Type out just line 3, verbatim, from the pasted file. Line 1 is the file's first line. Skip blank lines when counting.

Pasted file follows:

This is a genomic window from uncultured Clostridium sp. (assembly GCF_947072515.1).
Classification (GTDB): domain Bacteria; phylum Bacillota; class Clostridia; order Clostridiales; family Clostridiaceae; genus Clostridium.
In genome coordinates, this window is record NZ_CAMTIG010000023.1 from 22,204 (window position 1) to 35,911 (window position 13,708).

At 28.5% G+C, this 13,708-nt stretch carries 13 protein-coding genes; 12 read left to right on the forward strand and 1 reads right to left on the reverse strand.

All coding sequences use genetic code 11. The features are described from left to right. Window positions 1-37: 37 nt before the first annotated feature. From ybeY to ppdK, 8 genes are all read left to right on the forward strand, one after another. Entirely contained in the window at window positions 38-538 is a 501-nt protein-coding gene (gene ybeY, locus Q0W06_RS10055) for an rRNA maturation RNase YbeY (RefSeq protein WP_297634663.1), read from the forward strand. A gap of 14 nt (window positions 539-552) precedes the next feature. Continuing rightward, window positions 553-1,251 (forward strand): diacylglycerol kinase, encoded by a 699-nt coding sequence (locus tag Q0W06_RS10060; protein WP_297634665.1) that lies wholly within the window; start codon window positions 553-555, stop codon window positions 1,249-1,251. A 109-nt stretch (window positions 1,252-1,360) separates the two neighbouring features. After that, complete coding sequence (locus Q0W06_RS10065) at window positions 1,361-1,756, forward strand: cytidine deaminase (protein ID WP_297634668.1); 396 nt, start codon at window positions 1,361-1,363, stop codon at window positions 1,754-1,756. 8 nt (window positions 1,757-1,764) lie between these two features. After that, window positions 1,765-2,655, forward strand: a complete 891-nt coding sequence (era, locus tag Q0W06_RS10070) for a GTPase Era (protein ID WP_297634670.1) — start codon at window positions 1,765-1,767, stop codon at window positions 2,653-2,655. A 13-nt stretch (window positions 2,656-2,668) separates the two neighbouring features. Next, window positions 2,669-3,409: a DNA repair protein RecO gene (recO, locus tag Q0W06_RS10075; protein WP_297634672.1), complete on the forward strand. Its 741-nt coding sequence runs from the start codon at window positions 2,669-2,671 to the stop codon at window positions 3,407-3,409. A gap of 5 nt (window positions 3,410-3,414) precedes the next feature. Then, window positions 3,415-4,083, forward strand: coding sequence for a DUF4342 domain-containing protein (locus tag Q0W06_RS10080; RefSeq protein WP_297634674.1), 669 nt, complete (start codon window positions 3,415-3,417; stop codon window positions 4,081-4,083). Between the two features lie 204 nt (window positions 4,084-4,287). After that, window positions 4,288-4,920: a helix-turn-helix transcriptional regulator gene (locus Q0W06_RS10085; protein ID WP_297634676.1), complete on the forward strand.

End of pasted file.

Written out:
In genome coordinates, this window is record NZ_CAMTIG010000023.1 from 22,204 (window position 1) to 35,911 (window position 13,708).